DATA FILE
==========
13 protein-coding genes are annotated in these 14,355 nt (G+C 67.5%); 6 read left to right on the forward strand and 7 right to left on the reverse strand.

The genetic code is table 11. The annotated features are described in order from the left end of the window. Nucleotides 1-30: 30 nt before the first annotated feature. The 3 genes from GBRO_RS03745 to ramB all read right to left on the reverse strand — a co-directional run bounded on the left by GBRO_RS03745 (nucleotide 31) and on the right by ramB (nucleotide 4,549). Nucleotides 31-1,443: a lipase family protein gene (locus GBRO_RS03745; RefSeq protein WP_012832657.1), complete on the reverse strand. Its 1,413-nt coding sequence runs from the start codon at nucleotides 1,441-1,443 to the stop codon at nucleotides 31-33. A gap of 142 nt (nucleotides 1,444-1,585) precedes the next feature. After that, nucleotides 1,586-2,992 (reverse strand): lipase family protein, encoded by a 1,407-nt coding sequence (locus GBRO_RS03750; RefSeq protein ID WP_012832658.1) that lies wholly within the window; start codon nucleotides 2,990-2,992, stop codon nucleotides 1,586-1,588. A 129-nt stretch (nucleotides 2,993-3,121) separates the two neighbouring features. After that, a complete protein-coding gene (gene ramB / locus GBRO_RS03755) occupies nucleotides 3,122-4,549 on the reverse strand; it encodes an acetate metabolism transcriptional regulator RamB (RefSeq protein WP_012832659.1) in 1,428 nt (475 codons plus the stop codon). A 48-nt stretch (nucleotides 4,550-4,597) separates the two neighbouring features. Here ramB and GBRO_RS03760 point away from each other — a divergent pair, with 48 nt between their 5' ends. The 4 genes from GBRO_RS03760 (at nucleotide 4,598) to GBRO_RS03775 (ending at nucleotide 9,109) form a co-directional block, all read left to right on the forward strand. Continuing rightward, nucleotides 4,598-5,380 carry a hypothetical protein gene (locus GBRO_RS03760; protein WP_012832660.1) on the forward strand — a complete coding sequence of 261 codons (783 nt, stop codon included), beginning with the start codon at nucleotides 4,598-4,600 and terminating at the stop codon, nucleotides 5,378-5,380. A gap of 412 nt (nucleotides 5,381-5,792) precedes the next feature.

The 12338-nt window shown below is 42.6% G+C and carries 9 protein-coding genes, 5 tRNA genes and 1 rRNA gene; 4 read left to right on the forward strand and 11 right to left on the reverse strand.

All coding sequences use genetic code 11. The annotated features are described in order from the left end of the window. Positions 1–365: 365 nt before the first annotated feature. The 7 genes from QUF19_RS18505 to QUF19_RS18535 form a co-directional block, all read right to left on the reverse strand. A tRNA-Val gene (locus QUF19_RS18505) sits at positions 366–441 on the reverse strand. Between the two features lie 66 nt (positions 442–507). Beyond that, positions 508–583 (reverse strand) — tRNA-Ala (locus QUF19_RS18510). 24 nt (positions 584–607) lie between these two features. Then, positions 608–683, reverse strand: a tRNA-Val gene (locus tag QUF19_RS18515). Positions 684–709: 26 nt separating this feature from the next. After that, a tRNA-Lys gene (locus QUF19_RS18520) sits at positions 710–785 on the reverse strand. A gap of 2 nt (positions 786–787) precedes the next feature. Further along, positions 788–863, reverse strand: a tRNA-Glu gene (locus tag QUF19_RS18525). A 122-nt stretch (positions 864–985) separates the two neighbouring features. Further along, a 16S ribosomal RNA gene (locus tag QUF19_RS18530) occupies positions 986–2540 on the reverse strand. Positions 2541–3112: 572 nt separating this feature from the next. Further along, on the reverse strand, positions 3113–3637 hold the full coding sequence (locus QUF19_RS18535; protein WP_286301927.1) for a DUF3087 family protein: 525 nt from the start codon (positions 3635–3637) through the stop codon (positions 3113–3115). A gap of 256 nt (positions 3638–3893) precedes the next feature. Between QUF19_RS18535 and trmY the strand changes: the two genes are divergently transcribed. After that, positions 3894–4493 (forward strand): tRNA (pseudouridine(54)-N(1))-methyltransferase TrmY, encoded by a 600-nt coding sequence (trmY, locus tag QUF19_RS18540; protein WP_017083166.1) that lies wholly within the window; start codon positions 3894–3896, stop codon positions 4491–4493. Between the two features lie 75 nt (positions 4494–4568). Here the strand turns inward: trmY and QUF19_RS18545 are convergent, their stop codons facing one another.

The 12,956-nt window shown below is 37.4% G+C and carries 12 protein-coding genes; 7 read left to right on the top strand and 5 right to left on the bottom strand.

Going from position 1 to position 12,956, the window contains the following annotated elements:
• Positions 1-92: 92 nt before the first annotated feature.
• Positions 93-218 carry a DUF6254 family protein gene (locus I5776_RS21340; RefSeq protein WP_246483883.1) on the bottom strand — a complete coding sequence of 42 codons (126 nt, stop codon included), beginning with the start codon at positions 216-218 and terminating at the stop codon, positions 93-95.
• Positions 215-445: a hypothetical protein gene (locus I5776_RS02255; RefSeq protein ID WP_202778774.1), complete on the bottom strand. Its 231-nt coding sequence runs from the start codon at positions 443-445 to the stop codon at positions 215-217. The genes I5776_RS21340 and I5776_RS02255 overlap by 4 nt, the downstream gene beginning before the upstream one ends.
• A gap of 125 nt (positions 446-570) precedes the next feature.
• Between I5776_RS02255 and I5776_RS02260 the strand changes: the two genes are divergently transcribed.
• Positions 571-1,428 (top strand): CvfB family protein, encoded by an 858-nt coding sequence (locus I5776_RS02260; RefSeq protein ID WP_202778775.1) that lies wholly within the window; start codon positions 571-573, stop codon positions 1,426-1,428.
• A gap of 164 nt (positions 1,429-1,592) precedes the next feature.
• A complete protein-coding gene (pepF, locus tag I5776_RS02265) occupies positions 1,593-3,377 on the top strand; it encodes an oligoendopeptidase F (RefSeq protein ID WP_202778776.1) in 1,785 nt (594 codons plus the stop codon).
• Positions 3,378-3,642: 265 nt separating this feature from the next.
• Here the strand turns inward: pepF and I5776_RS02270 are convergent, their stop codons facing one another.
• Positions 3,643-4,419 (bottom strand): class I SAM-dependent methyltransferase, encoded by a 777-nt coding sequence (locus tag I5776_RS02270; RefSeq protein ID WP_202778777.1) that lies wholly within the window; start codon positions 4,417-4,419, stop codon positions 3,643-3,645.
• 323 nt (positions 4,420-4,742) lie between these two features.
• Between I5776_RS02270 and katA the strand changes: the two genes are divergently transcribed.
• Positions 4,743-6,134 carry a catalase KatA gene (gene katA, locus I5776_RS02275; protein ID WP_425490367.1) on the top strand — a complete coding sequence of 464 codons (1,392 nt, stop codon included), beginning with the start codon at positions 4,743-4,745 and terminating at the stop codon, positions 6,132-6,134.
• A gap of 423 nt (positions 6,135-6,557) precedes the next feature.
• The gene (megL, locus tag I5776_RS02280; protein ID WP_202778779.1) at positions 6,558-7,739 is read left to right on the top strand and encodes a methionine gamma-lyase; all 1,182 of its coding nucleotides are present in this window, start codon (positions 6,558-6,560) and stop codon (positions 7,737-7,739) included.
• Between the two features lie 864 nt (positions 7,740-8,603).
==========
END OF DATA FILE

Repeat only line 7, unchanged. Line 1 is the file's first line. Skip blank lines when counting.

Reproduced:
• Positions 1-92: 92 nt before the first annotated feature.